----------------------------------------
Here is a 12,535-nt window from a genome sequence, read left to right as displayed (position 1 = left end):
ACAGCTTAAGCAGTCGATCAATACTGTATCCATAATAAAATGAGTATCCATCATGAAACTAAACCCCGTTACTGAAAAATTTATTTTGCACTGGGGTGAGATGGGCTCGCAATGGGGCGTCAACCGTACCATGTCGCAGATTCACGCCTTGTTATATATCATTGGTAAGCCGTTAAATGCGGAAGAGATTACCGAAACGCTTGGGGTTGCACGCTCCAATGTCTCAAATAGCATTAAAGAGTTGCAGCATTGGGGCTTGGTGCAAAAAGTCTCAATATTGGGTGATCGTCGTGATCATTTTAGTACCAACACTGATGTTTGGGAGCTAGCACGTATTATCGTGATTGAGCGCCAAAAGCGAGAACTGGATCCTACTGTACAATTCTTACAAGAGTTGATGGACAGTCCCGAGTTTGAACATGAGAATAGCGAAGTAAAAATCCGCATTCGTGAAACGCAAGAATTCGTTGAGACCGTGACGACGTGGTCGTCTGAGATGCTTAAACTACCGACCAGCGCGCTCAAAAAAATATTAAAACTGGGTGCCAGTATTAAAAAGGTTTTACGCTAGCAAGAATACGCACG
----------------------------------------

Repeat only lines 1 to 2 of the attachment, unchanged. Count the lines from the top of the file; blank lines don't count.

Here is a 12,535-nt window from a genome sequence, read left to right as displayed (position 1 = left end):
ACAGCTTAAGCAGTCGATCAATACTGTATCCATAATAAAATGAGTATCCATCATGAAACTAAACCCCGTTACTGAAAAATTTATTTTGCACTGGGGTGAGATGGGCTCGCAATGGGGCGTCAACCGTACCATGTCGCAGATTCACGCCTTGTTATATATCATTGGTAAGCCGTTAAATGCGGAAGAGATTACCGAAACGCTTGGGGTTGCACGCTCCAATGTCTCAAATAGCATTAAAGAGTTGCAGCATTGGGGCTTGGTGCAAAAAGTCTCAATATTGGGTGATCGTCGTGATCATTTTAGTACCAACACTGATGTTTGGGAGCTAGCACGTATTATCGTGATTGAGCGCCAAAAGCGAGAACTGGATCCTACTGTACAATTCTTACAAGAGTTGATGGACAGTCCCGAGTTTGAACATGAGAATAGCGAAGTAAAAATCCGCATTCGTGAAACGCAAGAATTCGTTGAGACCGTGACGACGTGGTCGTCTGAGATGCTTAAACTACCGACCAGCGCGCTCAAAAAAATATTAAAACTGGGTGCCAGTATTAAAAAGGTTTTACGCTAGCAAGAATACGCACG